“I thought it was funny,” Hamlin said. “Also, he’s insensitive. I understand.”
He did not laugh long. NASCAR and the scores of fans and casual observers who have criticized Hamlin for linking the origins of Larson – who is half Japanese – with the offensive stereotype associated with Asian drivers certainly didn’t find the meme funny.
Hamlin is heading to NASCAR-mandated sensitivity training after he posted the anti-Asian meme from the TV comedy “Family Guy” to criticize Larson’s driving last weekend on the final lap of the Talladega Superspeedway.
“I respect their decision,” Hamlin said on Saturday at Dover Motor Speedway. “I understand their position with him.”
Hamlin deleted the tweet Monday night and apologized.
Larson moved over the multi-lane track in an aggressive motion that caused a wreck in Talladega.
“I saw the link in the drive,” Hamlin said. “That was the case.” “I didn’t think twice about the other [part]. This is the insensitive part, isn’t it? Whoever made it, I think, put his name to an Asian speaking woman. I think you’re making fun of that.”
Hamlin is a three-time Daytona 500 winner who drives a Toyota Joe Gibbs race. He also owns 23XI Racing with Michael Jordan and owns two cars backed by the Japanese automaker – one he drives Bubba Wallacethe only black driver at the top level of NASCAR.
The meme has long since been removed on all streaming platforms but the clip can still be found on YouTube. Larson’s name is placed above Driver in the meme.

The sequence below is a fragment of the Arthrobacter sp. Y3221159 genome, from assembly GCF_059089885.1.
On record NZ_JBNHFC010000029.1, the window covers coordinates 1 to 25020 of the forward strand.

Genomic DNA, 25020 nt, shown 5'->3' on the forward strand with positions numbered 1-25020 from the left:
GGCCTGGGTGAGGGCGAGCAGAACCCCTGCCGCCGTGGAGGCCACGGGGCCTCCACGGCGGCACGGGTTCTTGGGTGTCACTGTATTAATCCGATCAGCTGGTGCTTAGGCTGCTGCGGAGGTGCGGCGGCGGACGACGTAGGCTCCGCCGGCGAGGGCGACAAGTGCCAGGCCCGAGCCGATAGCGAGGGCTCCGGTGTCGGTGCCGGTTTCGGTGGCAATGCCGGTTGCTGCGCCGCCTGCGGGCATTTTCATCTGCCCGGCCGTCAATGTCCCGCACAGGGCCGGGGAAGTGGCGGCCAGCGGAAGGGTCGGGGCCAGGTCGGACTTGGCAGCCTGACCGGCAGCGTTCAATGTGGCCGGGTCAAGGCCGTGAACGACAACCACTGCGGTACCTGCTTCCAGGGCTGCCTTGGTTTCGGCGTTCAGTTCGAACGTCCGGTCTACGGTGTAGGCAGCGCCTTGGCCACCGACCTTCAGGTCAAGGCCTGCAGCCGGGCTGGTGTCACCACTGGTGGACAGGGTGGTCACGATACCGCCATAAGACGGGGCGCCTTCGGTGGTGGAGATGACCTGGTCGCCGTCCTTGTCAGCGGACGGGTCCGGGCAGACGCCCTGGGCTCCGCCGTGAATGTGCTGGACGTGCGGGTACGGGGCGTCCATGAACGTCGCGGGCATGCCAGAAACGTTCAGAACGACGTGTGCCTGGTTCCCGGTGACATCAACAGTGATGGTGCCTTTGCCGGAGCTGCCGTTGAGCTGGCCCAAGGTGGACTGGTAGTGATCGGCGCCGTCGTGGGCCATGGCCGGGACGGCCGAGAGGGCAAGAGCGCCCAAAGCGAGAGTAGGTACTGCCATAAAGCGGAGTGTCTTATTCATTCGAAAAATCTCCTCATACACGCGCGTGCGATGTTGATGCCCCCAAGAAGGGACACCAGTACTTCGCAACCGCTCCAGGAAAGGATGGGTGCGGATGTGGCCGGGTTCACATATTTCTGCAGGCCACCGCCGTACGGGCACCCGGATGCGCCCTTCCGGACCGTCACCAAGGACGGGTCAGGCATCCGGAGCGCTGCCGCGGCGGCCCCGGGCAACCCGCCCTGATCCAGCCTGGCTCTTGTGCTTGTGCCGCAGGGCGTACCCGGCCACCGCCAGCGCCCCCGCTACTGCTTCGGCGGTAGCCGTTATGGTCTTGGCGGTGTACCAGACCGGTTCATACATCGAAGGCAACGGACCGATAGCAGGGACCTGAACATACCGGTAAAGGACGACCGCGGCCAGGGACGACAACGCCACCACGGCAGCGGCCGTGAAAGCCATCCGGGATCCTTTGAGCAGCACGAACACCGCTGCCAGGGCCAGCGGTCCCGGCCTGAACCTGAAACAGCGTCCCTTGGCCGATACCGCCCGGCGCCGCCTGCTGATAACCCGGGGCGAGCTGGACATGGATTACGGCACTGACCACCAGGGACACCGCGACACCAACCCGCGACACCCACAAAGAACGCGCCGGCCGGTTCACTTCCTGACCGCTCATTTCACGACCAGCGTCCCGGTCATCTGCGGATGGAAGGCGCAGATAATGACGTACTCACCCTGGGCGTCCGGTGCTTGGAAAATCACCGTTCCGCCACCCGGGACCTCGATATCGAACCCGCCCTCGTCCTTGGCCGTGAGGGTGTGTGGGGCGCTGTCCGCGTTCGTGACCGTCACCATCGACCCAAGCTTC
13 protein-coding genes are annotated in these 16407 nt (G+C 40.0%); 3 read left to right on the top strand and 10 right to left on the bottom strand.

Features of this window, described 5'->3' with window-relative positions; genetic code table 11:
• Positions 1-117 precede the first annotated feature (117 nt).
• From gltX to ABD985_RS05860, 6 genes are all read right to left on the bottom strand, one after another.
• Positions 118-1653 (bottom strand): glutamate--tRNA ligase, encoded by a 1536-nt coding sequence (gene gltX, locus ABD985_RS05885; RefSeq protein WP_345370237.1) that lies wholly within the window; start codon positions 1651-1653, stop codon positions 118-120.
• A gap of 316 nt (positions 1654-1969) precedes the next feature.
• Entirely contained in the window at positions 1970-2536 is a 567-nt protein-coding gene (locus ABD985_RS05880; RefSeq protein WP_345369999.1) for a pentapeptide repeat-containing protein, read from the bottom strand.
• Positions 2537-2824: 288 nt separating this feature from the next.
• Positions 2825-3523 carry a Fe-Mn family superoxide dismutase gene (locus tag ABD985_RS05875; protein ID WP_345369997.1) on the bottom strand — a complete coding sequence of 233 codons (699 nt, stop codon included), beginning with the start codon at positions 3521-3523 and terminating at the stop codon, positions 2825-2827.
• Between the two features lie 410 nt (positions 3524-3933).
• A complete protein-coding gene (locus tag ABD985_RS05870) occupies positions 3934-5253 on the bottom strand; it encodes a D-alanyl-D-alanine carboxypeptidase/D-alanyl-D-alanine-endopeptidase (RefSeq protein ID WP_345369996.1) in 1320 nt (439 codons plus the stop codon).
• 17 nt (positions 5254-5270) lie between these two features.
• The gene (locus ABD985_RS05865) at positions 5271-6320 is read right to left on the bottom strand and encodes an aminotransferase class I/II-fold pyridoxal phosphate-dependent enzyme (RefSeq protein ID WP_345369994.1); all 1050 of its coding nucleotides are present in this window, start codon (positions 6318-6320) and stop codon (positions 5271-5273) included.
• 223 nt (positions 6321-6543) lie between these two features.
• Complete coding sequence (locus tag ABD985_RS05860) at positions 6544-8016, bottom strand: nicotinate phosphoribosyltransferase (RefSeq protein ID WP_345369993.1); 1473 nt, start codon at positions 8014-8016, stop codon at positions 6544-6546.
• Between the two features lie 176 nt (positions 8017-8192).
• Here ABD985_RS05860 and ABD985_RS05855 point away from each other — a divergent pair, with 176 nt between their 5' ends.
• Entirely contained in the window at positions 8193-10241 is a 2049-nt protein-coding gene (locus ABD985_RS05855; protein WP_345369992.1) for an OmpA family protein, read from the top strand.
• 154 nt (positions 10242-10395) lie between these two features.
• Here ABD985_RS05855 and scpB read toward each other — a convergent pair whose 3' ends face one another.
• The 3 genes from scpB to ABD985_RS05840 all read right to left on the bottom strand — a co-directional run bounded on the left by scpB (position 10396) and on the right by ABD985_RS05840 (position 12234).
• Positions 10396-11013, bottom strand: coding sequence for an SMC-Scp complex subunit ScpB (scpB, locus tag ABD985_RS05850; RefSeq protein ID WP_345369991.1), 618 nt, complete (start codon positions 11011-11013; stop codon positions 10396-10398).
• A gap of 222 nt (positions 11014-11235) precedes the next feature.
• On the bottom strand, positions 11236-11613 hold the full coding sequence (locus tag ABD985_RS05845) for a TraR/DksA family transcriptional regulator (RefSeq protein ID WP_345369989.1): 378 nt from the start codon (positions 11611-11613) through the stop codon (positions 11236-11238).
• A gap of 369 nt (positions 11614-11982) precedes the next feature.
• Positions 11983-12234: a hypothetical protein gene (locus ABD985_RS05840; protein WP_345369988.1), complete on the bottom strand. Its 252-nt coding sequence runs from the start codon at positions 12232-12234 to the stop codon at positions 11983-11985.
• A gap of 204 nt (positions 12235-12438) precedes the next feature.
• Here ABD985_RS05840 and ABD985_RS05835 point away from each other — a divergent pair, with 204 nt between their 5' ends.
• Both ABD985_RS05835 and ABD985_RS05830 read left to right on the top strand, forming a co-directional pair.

Hamlin’s tweet was up around seven hours before it was deleted.
“I definitely understand how some people might find it offensive,” Hamlin said. “If it’s one, it’s a very large number.”
Hamlin wanted to keep his conversation with Larson private.
“No hard feelings from me,” Larson said. “I think after he put it there, he realized how offensive that could be.”
Larson was suspended for most of the 2020 season for using racial slur and lost his driving trip to Chip Ganassi, his sponsors, and needed to complete an allergy course in order to get him back. Larsson returned to the sport of driving for the Hendrick Motorsports team and won the 2021 Cup.
Larson is a friend of Hamlin and said, “I personally was not offended by that.”
“I think NASCAR did what it had to do, and I appreciate that Deen is going through the steps to learn from that,” he said. “Obviously it was just poor judgment on his part. I think being in the position we are in, you have to be very careful what you put out to the public. I know he is going to learn a lot from him here the next couple of weeks. I think we are all ready to get through it and get back to focusing on racing.” .
Larson said Hamlin knew that “there are millions of other people out there, and a tweet like this can be offensive.”
The NASCAR rulebook contains a section that says its members “may not make a public statement and/or communication that criticizes, ridicules, or disparages another person based on their race, color, creed, national origin, gender, sexual orientation, marital status, religion, or age or disability status.”
“I understand everything,” Hamlin said. “I didn’t think this fell into that category.” “Sure, I understand their decision.”
Hamlin volunteered to attend proactive diversity training when he launched the 22XI races in order to gain a deeper understanding and sensitivity to complex racial and cultural issues.
“I went with the best in the country,” he said.